2009 Student Research Conference:
22nd Annual Student Research Conference

Women in the Field and Kitchen: Nourishing Community Food Culture with the Principles of Ecofeminism
Sally M. Hertz* and Hannah L. Hemmelgarn
Dr. Amber Johnson, Faculty Mentor

Many women active in small scale agriculture, food preservation and preparation are involved in a movement fueled by political and ecological motives. These motives align with ecofeminist principles, wherein women can break their reliance on the industrial food culture; a lifestyle on which our nation has become largely dependent. Increased fossil-fuel intensive machinery and technology, highly processed and packaged foods, and large scale production methods have contributed to a deskilling of consumers in industrialized nations. We utilize qualitative research in our attempt to understand why food independence is a priority for women. International examples provide contextual frameworks that help us better conceptualize a similar movement taking place in the United States. Our research examines the effect of the preservation of food culture skills on the economic, social and ecological sustainability of communities.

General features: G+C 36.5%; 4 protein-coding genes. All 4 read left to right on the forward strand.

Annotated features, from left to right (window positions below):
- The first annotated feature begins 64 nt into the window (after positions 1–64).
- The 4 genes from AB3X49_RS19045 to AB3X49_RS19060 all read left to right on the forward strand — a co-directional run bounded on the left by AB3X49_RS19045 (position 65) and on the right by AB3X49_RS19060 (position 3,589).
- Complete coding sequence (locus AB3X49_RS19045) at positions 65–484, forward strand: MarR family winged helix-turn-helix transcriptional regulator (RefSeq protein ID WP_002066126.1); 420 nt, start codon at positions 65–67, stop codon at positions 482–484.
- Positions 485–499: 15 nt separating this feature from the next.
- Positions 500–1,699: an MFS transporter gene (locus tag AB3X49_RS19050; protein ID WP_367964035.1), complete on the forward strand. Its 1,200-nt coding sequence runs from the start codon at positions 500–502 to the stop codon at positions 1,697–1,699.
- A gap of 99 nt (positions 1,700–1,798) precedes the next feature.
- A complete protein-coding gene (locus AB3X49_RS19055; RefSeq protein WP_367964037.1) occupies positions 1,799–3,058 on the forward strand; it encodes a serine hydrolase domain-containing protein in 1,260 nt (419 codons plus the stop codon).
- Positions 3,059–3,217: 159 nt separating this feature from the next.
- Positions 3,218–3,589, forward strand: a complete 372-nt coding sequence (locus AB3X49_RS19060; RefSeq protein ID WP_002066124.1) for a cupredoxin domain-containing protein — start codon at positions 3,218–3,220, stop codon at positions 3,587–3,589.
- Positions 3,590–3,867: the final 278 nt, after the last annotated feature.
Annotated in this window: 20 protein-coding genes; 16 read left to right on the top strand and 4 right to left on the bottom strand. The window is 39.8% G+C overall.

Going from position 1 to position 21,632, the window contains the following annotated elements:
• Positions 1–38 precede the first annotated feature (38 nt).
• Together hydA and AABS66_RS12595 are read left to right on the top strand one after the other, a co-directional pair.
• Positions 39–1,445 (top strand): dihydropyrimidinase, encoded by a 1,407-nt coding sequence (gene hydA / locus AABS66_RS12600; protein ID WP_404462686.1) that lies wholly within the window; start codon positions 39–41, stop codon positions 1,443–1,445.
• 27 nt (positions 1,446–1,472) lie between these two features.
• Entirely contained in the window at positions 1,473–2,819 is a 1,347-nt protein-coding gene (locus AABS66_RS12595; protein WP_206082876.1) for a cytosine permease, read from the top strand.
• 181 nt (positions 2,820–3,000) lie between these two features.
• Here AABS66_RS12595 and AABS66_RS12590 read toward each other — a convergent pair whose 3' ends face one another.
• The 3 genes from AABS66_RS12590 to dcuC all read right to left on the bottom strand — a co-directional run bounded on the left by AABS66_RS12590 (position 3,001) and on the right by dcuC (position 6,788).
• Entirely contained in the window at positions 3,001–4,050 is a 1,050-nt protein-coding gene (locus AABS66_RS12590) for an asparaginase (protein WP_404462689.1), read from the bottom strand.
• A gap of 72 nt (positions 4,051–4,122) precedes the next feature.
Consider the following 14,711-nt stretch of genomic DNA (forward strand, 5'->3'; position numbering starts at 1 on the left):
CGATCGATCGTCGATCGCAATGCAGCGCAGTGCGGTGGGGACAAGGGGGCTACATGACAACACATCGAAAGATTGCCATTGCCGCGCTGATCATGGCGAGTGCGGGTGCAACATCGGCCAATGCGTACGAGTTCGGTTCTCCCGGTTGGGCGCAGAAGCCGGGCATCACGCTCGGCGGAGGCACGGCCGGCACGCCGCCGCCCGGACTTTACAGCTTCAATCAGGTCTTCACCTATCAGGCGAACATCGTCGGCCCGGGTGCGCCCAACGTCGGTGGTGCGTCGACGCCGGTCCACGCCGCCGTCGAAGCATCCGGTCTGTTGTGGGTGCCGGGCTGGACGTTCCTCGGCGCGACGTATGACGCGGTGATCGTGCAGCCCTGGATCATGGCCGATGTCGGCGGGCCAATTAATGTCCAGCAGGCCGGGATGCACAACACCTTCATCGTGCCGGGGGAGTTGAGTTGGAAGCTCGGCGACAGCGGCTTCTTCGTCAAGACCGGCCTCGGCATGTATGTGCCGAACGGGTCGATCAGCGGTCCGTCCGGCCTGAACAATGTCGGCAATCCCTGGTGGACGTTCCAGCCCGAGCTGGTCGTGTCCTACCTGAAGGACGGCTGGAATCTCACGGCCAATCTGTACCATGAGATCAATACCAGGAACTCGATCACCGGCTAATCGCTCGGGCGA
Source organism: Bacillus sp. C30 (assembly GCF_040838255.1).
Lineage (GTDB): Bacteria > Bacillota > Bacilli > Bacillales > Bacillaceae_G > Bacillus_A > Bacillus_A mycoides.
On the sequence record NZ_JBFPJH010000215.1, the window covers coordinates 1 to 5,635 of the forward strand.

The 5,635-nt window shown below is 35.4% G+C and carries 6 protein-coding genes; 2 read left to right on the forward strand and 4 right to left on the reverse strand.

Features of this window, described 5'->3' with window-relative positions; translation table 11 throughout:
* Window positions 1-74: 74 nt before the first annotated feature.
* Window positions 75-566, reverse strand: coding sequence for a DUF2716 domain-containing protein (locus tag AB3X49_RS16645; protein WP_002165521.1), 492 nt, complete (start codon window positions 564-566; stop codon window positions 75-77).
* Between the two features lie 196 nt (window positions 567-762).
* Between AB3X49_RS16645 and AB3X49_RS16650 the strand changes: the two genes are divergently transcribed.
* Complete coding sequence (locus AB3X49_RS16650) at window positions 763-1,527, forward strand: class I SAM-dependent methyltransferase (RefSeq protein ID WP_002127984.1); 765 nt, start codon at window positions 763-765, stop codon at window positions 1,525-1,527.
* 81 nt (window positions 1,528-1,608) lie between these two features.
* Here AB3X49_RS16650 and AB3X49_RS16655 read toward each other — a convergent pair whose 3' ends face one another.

Keywords: Ecofeminism, Food, Women, Agriculture, Industrial, Culture, Community, Sustainability

Topic(s):Sociology/Anthropology
Environmental Studies

Presentation Type: Oral Paper

Session: 13-2
Location: VH 1416
Time: 8:30

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